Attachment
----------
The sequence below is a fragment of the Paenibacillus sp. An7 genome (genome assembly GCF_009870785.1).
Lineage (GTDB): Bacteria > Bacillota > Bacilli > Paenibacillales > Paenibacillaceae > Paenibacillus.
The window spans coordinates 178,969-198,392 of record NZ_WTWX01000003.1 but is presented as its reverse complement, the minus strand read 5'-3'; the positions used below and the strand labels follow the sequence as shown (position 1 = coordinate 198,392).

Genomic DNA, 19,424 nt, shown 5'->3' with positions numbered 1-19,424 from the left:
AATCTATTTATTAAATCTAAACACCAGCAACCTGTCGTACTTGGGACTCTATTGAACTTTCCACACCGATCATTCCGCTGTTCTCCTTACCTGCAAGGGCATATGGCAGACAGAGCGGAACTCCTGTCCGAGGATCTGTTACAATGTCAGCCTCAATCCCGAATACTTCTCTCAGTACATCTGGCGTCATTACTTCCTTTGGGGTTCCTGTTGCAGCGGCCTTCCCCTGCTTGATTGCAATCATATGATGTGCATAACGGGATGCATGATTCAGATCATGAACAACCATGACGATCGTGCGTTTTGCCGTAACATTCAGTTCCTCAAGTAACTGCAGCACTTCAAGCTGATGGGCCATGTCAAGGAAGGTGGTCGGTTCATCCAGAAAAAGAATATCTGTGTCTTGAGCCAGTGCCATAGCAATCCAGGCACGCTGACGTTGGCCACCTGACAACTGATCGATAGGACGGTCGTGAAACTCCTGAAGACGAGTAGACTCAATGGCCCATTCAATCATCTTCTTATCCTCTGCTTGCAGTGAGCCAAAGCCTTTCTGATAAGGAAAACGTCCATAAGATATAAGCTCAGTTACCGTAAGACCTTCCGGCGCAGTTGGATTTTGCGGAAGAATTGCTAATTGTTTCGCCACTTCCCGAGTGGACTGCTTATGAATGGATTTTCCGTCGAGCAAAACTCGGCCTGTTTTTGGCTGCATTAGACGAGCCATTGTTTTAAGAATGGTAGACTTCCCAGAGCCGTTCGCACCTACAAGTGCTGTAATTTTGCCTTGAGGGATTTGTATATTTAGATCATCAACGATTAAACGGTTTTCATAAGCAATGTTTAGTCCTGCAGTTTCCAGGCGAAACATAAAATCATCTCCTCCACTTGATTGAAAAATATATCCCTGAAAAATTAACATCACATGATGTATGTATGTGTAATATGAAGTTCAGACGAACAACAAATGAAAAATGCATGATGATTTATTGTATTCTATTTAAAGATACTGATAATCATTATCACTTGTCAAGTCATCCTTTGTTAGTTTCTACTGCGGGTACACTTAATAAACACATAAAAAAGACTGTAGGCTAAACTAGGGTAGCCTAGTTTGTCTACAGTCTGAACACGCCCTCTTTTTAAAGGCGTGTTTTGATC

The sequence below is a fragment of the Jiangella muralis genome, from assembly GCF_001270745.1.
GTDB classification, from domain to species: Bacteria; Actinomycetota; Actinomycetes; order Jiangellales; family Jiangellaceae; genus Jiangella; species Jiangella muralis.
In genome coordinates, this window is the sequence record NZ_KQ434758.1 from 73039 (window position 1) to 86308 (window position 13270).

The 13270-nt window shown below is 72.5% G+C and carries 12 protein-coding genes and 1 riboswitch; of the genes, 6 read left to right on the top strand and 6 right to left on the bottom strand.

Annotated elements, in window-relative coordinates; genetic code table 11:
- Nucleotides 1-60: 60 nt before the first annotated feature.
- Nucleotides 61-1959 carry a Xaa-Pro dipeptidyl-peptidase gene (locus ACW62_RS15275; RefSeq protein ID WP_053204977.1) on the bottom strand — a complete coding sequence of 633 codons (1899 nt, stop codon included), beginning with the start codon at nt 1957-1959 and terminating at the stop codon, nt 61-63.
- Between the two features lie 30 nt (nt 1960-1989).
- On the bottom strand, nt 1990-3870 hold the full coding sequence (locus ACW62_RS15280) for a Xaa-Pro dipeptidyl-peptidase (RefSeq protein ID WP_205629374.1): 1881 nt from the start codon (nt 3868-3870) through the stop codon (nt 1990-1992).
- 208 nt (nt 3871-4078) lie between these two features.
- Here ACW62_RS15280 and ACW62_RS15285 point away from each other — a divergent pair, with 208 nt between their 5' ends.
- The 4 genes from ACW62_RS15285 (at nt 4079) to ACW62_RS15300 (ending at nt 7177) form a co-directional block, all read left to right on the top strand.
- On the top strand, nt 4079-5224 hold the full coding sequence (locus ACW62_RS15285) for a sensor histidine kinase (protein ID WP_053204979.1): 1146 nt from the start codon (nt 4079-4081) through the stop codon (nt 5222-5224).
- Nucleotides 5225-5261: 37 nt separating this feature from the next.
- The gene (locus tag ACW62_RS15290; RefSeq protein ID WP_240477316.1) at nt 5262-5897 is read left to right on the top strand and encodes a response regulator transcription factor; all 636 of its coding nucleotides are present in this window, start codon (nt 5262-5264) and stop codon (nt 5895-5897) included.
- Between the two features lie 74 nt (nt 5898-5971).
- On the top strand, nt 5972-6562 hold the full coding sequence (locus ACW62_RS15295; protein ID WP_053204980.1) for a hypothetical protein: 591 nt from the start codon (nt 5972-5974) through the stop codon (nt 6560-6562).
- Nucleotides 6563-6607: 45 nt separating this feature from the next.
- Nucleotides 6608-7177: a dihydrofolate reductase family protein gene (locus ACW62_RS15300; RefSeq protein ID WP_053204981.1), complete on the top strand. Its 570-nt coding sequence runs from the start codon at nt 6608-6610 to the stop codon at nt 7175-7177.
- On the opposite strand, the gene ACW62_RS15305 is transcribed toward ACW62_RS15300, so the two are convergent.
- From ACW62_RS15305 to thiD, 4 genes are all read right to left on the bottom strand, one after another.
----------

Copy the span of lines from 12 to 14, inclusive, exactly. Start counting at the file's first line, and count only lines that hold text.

- Nucleotides 61-1959 carry a Xaa-Pro dipeptidyl-peptidase gene (locus ACW62_RS15275; RefSeq protein ID WP_053204977.1) on the bottom strand — a complete coding sequence of 633 codons (1899 nt, stop codon included), beginning with the start codon at nt 1957-1959 and terminating at the stop codon, nt 61-63.
- Between the two features lie 30 nt (nt 1960-1989).
- On the bottom strand, nt 1990-3870 hold the full coding sequence (locus ACW62_RS15280) for a Xaa-Pro dipeptidyl-peptidase (RefSeq protein ID WP_205629374.1): 1881 nt from the start codon (nt 3868-3870) through the stop codon (nt 1990-1992).